The importance of play

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Do you remember the good old days when you used to spend hours at the playground building sandcastles, fighting imaginary battles, and getting up to mischief? In the last few decades, Singapore’s playgrounds have been transformed into cookie-cutter jungle gyms and rubber mats. More alarmingly, they are becoming the domains of toddlers as older children get packed off to tuition centres and enrichment classes.

As Singapore becomes more urbanised, the amount of play that children are allowed has decreased, while the age at which they are allowed to play outside on their own has increased. “Ever since the McDonald’s Boys disappearance in the 1980s, most parents have forbidden their kids to venture out on their own,” recounts Madam Cheong, a grandmother. These days, play time for kids means fighting aliens or raising virtual pets on electronic devices. Otherwise, they are taken to an indoor, adult-organised environment where they can maximise their limited play time in an educational way.

Sometimes it feels like we’re heading down the insidious path of helicopter parenting when it comes to play. While organised play has its developmental benefits, surely having fun within a prescribed set of rules comes at a cost?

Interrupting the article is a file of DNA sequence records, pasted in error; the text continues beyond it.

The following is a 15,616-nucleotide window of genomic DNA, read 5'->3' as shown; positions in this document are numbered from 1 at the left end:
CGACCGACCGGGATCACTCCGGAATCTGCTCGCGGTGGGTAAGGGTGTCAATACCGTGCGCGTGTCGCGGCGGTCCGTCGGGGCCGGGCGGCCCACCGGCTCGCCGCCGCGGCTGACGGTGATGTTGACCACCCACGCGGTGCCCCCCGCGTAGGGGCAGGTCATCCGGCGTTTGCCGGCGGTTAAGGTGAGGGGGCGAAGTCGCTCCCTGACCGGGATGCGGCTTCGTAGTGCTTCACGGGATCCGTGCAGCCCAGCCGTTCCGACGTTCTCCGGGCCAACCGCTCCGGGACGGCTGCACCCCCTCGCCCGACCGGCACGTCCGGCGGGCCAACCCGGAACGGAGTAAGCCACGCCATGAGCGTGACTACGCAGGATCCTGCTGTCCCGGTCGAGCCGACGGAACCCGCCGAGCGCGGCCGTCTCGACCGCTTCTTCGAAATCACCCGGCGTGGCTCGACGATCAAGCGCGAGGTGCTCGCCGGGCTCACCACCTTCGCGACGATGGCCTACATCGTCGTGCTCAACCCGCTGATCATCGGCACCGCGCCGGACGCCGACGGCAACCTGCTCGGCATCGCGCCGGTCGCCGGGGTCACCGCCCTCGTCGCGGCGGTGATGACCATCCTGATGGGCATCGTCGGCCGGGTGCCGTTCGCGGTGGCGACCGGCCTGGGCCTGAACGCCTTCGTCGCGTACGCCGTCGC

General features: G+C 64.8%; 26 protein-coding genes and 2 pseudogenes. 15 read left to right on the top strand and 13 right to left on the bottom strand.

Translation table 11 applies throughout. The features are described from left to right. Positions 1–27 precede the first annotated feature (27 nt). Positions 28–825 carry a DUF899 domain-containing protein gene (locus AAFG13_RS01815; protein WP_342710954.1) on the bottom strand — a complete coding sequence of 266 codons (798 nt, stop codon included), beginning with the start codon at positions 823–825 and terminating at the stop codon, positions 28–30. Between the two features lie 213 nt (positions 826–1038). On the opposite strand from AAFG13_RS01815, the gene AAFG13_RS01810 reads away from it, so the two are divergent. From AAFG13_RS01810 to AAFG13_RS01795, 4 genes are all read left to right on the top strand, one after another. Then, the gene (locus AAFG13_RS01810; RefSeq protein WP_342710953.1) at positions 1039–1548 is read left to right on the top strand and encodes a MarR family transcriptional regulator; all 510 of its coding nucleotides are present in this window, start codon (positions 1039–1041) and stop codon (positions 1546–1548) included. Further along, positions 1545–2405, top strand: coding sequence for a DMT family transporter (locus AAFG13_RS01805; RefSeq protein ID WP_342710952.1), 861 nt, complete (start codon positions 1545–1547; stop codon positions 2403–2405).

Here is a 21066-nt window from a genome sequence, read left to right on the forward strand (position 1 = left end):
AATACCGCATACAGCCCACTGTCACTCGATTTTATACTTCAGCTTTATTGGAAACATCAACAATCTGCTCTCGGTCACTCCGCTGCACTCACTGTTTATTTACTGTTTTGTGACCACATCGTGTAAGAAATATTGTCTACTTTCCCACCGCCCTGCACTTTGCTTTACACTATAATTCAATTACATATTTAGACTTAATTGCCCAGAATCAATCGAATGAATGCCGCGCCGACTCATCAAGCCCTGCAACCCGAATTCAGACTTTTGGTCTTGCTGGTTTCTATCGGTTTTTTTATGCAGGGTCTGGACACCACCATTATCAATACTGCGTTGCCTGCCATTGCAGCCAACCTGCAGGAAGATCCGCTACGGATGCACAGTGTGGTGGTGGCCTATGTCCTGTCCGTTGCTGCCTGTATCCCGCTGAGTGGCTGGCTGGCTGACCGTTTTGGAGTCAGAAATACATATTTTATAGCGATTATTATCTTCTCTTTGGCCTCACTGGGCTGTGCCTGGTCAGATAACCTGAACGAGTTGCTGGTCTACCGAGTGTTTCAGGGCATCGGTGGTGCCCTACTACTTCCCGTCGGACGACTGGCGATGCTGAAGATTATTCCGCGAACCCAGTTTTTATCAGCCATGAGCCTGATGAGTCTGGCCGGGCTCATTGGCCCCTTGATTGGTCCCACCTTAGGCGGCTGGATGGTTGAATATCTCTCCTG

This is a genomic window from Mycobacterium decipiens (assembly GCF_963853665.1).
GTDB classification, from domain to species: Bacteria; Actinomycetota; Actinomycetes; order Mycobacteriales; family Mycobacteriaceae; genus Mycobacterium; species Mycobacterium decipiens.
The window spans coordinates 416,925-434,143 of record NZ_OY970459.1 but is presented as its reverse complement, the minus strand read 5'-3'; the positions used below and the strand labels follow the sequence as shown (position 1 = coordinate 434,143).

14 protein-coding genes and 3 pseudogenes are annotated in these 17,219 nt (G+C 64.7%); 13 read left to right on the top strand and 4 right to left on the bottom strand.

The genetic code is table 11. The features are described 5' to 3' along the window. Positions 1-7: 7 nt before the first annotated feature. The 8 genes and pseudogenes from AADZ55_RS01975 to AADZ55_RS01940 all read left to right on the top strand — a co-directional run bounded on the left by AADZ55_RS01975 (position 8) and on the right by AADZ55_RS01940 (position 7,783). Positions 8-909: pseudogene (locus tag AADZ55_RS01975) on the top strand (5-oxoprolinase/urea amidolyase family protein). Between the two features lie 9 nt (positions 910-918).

According to the Sydney Playground Project, play is a good way for children to stimulate their imagination and take manageable risks. By learning to interact with others, kids can build their social skills, which contributes to their mental health in the long term. As they learn to problem-solve through games, they also gain confidence. If we have a rigid idea of how and where our kids can have fun, we may end up stifling their creativity and independence. 

“Play is kid’s work,” says child psychologist Dorcas Leong. “That’s how children explore and learn about the world. Outdoor play is especially important for them to exercise their motor skills.” 

Children do not always need expensive, high-tech play spaces to have fun. Natural spaces, such as the park or beach, stimulate creative and diverse play. Moreover, the benefits of outdoor exercise through old school games like catch and hopscotch cannot be underestimated. 

Here are some suggestions inspired by Brian Sutton-Smith’s book titled ‘The Ambiguity of Play’:

• Mind play: make-believe with dolls and stuffed toys, pretend cooking, dressing up
• Solitary play: arts and craft, music, water play, nature play, playing with pets
• Performance play: playing an instrument, putting on a play with friends and siblings, staging a puppet show
• Games and sports: card games, board games, ball games, martial arts, gymnastics 

So let your children play with sand and grass and you may just be surprised by what they create. Sure, it may get sweaty, sticky and dirty but which kid wants a sanitised childhood anyway?

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